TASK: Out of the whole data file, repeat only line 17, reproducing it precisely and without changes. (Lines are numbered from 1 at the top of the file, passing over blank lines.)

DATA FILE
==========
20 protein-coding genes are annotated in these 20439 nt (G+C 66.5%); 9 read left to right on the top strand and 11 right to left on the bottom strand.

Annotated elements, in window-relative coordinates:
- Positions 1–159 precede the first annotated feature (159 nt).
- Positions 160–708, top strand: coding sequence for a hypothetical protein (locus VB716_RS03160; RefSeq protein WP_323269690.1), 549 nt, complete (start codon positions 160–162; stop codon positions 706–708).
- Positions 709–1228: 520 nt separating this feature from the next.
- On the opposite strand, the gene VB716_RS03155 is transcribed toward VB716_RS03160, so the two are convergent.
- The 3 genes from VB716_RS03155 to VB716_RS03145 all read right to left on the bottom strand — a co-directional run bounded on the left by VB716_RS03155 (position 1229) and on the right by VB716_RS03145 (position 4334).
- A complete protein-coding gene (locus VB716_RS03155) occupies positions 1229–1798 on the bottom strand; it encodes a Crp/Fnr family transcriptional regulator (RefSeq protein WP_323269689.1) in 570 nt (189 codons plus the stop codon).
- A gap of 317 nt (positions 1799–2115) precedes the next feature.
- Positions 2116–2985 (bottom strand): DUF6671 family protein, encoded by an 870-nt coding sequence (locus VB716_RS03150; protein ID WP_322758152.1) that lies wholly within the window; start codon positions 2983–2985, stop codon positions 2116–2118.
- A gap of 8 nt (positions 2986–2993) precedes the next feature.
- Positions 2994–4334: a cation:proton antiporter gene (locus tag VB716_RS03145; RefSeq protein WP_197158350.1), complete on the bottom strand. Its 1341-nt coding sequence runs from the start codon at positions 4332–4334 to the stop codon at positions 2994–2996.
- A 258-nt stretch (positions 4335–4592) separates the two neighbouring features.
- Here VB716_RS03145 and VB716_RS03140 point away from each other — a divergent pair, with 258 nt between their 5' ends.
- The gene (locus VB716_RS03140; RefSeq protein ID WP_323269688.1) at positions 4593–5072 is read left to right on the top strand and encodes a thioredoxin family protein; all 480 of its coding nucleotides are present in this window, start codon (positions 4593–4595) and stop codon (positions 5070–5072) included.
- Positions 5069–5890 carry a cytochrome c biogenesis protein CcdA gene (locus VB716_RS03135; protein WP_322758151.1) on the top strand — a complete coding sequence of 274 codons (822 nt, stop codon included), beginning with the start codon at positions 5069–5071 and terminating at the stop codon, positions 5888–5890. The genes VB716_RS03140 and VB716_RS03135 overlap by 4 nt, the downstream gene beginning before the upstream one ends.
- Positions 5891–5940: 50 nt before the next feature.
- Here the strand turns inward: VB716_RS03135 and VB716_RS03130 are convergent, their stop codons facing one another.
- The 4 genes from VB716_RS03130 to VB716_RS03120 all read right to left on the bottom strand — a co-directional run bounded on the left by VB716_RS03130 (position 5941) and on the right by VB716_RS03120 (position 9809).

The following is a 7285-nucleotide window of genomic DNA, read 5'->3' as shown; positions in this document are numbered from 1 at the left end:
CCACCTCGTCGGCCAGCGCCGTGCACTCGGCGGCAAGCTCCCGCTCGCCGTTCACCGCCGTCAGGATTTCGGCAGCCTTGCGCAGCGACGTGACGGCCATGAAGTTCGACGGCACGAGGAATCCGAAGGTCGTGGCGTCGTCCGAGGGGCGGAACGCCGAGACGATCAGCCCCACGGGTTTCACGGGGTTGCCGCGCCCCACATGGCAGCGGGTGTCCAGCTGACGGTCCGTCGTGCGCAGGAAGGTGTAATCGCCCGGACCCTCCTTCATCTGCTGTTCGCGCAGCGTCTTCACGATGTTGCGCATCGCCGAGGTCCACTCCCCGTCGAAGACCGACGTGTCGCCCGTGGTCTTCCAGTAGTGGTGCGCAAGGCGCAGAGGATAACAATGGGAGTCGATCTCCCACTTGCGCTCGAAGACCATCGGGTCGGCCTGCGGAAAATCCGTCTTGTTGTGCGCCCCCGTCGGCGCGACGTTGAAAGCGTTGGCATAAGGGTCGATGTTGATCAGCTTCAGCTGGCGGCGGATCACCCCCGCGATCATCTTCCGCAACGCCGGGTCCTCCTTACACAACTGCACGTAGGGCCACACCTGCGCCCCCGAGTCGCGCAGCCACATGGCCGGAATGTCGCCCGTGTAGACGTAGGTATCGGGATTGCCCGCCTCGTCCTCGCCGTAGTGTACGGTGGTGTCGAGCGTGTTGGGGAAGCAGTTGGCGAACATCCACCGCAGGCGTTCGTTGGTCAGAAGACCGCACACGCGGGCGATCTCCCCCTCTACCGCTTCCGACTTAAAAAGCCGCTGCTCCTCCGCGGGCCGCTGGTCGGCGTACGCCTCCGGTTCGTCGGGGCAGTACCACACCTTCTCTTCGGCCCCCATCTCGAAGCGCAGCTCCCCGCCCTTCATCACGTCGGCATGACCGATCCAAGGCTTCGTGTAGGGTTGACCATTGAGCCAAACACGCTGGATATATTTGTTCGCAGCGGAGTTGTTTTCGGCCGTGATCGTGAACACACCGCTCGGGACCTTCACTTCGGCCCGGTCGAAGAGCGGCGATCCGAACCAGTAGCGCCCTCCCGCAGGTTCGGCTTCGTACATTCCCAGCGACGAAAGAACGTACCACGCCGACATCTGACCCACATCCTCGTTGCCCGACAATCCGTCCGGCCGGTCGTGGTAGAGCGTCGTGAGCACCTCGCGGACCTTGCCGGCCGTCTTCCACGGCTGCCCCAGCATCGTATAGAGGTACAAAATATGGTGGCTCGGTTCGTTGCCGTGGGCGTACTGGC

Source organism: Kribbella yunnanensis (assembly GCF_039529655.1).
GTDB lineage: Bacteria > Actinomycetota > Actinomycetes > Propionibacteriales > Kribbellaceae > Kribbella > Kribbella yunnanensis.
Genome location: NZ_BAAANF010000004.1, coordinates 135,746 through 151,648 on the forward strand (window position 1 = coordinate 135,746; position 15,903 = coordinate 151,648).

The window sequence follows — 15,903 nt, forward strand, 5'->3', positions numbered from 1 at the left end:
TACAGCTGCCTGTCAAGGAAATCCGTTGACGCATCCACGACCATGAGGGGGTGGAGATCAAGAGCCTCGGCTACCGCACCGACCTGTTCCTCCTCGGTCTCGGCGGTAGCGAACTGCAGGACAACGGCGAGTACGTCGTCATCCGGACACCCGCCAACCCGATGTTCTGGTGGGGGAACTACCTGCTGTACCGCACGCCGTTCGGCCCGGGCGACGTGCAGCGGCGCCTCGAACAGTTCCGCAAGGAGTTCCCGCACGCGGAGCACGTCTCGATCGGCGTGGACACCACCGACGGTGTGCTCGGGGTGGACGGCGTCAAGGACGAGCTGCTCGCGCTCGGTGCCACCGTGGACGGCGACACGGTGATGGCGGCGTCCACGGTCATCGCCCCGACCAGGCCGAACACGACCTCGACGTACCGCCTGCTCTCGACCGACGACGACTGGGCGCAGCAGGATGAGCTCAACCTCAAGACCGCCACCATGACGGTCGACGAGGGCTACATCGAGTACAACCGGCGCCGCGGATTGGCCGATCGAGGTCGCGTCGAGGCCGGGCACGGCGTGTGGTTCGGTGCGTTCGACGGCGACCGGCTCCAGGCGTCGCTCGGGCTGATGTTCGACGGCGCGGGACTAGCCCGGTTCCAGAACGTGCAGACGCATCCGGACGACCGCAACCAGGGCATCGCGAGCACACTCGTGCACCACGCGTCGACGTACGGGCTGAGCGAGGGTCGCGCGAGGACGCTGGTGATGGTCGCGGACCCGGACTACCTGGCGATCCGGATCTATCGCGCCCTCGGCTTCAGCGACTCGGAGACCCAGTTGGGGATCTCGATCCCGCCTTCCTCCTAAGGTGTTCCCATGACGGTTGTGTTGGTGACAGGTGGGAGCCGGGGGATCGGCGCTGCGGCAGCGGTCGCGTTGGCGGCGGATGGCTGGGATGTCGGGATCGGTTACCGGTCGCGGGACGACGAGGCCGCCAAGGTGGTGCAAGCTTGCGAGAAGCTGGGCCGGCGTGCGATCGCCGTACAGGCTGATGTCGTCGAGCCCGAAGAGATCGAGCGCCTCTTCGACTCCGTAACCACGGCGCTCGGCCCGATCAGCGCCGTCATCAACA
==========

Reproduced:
- Positions 5891–5940: 50 nt before the next feature.